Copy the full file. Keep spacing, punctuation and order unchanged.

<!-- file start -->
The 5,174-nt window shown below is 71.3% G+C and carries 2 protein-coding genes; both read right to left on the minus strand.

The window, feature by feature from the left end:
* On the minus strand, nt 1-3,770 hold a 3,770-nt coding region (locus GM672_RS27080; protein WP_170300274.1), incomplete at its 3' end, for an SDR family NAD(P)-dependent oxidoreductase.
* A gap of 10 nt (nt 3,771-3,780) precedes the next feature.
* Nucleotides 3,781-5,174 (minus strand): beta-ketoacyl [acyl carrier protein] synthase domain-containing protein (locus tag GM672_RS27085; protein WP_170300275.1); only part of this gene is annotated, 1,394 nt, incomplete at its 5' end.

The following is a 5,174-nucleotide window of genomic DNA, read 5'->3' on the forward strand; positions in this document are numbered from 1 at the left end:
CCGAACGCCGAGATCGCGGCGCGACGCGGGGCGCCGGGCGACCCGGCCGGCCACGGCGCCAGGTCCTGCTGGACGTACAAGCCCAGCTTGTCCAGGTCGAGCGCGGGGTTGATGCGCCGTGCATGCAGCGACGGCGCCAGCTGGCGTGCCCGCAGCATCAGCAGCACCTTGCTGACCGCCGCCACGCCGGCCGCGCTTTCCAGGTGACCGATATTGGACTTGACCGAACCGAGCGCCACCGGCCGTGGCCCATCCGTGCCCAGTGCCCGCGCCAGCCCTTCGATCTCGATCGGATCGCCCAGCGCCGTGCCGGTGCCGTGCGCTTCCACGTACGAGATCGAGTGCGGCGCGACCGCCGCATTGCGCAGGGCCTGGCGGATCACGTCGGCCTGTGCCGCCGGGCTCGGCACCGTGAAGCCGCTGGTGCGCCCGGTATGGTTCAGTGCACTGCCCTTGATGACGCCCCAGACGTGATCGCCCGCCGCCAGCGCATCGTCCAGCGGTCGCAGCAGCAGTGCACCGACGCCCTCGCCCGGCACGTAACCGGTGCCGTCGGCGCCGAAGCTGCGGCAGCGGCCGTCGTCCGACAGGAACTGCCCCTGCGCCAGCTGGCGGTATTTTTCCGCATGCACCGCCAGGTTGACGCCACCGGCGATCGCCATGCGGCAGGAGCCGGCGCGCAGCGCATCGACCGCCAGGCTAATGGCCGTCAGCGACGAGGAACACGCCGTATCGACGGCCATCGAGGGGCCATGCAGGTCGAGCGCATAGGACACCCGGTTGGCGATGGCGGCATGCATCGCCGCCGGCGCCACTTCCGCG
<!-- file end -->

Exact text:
The 5,174-nt window shown below is 71.3% G+C and carries 2 protein-coding genes; both read right to left on the minus strand.

The window, feature by feature from the left end:
* On the minus strand, nt 1-3,770 hold a 3,770-nt coding region (locus GM672_RS27080; protein WP_170300274.1), incomplete at its 3' end, for an SDR family NAD(P)-dependent oxidoreductase.
* A gap of 10 nt (nt 3,771-3,780) precedes the next feature.
* Nucleotides 3,781-5,174 (minus strand): beta-ketoacyl [acyl carrier protein] synthase domain-containing protein (locus tag GM672_RS27085; protein WP_170300275.1); only part of this gene is annotated, 1,394 nt, incomplete at its 5' end.

The following is a 5,174-nucleotide window of genomic DNA, read 5'->3' on the forward strand; positions in this document are numbered from 1 at the left end:
CCGAACGCCGAGATCGCGGCGCGACGCGGGGCGCCGGGCGACCCGGCCGGCCACGGCGCCAGGTCCTGCTGGACGTACAAGCCCAGCTTGTCCAGGTCGAGCGCGGGGTTGATGCGCCGTGCATGCAGCGACGGCGCCAGCTGGCGTGCCCGCAGCATCAGCAGCACCTTGCTGACCGCCGCCACGCCGGCCGCGCTTTCCAGGTGACCGATATTGGACTTGACCGAACCGAGCGCCACCGGCCGTGGCCCATCCGTGCCCAGTGCCCGCGCCAGCCCTTCGATCTCGATCGGATCGCCCAGCGCCGTGCCGGTGCCGTGCGCTTCCACGTACGAGATCGAGTGCGGCGCGACCGCCGCATTGCGCAGGGCCTGGCGGATCACGTCGGCCTGTGCCGCCGGGCTCGGCACCGTGAAGCCGCTGGTGCGCCCGGTATGGTTCAGTGCACTGCCCTTGATGACGCCCCAGACGTGATCGCCCGCCGCCAGCGCATCGTCCAGCGGTCGCAGCAGCAGTGCACCGACGCCCTCGCCCGGCACGTAACCGGTGCCGTCGGCGCCGAAGCTGCGGCAGCGGCCGTCGTCCGACAGGAACTGCCCCTGCGCCAGCTGGCGGTATTTTTCCGCATGCACCGCCAGGTTGACGCCACCGGCGATCGCCATGCGGCAGGAGCCGGCGCGCAGCGCATCGACCGCCAGGCTAATGGCCGTCAGCGACGAGGAACACGCCGTATCGACGGCCATCGAGGGGCCATGCAGGTCGAGCGCATAGGACACCCGGTTGGCGATGGCGGCATGCATCGCCGCCGGCGCCACTTCCGCG